News that former minister of agriculture Paul Sun (孫明賢) has taken up a consulting position with a Chinese government agricultural enterprise caused a furor this week.
In accepting a three-year job at the Chinese Ministry of Agriculture-funded Taiwan Agricultural Entrepreneurship Garden, Sun became the latest in a long line of former officials to spark conflict of interest concerns.
A bigger concern, however, was that Sun’s appointment would lead to valuable domestic agricultural technology and know-how being leaked to farmers in China.
Sun is also the chairman of the Asian Vegetable Research and Development Center, an institute partly funded by the government and headquartered in Shanhua (善化), Tainan County, that develops new seed strains and agricultural technology.
It is no secret that China has long coveted access to Taiwan’s advanced agricultural technology, an aim that Association for Relations Across the Taiwan Strait Deputy Chairman Zheng Lizhong (鄭立中) elaborated on during a visit this week to farmers in Tainan.
“China’s government attaches great importance to its agricultural development,” Zheng was quoted as saying in news reports, adding that Tainan County should capitalize on its competitive edge in the high-quality subtropical fruit sector to cooperate with China and “strengthen the division of labor across the Taiwan Strait” — a sentence that roughly translates as “give us your agricultural secrets.”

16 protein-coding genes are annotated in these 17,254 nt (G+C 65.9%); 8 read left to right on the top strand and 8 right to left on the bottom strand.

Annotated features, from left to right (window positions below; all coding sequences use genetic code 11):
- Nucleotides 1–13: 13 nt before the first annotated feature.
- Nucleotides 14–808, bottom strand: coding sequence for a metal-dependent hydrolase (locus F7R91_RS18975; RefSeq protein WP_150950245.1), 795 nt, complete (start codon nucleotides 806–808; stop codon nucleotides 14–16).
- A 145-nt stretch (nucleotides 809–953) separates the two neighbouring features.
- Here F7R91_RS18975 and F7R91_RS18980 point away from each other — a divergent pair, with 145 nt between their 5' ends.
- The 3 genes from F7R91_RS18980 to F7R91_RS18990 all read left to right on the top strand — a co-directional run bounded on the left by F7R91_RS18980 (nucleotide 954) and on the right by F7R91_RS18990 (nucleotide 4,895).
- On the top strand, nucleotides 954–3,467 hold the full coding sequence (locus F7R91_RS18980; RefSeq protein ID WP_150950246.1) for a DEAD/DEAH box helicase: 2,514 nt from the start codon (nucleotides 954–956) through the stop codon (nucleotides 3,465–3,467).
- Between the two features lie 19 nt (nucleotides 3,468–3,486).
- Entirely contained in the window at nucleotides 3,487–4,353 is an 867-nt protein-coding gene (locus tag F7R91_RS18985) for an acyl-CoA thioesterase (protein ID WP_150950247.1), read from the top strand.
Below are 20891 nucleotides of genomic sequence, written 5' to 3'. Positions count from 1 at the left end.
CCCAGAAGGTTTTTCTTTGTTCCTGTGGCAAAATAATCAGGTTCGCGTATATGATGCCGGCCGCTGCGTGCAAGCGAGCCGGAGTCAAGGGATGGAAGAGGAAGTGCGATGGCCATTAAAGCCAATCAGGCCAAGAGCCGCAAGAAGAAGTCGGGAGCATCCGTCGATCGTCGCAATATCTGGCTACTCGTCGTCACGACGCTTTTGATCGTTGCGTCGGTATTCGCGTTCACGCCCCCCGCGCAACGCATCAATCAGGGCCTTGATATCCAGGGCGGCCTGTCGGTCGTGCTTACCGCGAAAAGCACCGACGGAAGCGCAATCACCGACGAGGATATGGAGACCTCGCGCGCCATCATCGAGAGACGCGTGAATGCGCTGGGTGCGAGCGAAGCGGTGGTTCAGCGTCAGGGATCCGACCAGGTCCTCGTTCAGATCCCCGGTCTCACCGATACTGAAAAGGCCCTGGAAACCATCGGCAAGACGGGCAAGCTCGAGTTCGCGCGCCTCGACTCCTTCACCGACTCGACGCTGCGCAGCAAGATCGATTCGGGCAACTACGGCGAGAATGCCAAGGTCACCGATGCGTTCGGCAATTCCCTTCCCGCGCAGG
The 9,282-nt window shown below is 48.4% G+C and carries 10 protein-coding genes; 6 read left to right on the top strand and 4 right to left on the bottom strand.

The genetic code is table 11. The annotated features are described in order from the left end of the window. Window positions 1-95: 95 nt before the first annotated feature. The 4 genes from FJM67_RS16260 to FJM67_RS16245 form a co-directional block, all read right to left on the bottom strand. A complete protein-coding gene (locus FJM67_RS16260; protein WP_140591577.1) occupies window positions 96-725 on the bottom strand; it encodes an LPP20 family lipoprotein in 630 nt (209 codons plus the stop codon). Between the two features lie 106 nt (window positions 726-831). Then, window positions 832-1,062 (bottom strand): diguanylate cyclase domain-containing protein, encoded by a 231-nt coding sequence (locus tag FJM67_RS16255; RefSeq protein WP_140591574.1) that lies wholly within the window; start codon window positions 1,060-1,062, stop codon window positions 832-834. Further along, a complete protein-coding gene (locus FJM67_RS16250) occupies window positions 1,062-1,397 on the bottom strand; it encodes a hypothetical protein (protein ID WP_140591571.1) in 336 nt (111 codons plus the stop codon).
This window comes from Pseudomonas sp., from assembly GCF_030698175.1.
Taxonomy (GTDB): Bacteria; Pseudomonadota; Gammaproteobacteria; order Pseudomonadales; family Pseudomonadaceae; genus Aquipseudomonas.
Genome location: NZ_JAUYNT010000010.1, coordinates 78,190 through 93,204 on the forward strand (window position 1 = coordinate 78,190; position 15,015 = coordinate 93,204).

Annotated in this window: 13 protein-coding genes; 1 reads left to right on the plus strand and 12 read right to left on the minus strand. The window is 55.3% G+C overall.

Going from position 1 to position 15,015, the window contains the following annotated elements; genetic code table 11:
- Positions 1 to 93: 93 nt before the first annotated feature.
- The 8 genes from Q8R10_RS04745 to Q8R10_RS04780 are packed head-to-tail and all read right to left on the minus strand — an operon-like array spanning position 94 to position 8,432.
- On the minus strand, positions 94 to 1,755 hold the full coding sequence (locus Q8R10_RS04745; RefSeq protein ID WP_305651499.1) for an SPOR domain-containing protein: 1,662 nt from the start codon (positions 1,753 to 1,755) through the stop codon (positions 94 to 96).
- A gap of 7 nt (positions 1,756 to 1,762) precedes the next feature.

Academics and politicians have repeatedly warned of the grim future facing Taiwan’s farmers should Chinese farmers gain access to their advanced techniques.
Taiwan’s agriculture sector remains far ahead of its Chinese counterpart and this advantage helps farmers increase their income by promoting export of their high-quality produce to countries such as Japan and Australia.
But once Chinese farmers gain access to this know-how, that competitive advantage will be lost and China’s much larger agricultural sector will be able to take advantage of cheaper labor to flood regional markets with cheaper produce of a similar quality.
This could deliver a lethal blow to many of Taiwan’s small-scale farmers already struggling to cope with increased foreign imports following accession to the WTO.
China has already shown itself to be disrespectful toward intellectual property laws, and there are numerous cases of Taiwanese investors complaining about Chinese partners reproducing their seed strains without paying royalties.
Faced with these questions, Sun defended himself by saying: “We shouldn’t see agricultural technology as sensitive material. Instead, it should be a public asset. China has large stretches of land and good plant diversity, and can be seen as an extension of Taiwan’s farmlands.”
That may be the case for larger, wealthier farmers who can afford to invest in China, but it is small comfort for the thousands of small-scale farmers who eke out a living from small plots of land.
Aiding Taiwan’s allies with agricultural know-how to help them alleviate poverty and malnutrition is one thing, but doing the same with China in the face of its overarching desire to annex Taiwan is tantamount to agricultural ruin.
While Taiwan cannot afford to ignore its giant neighbor, presenting officials like Sun with the opportunity to sacrifice the goose that lays the golden egg in the name of improved relations is unforgivable.
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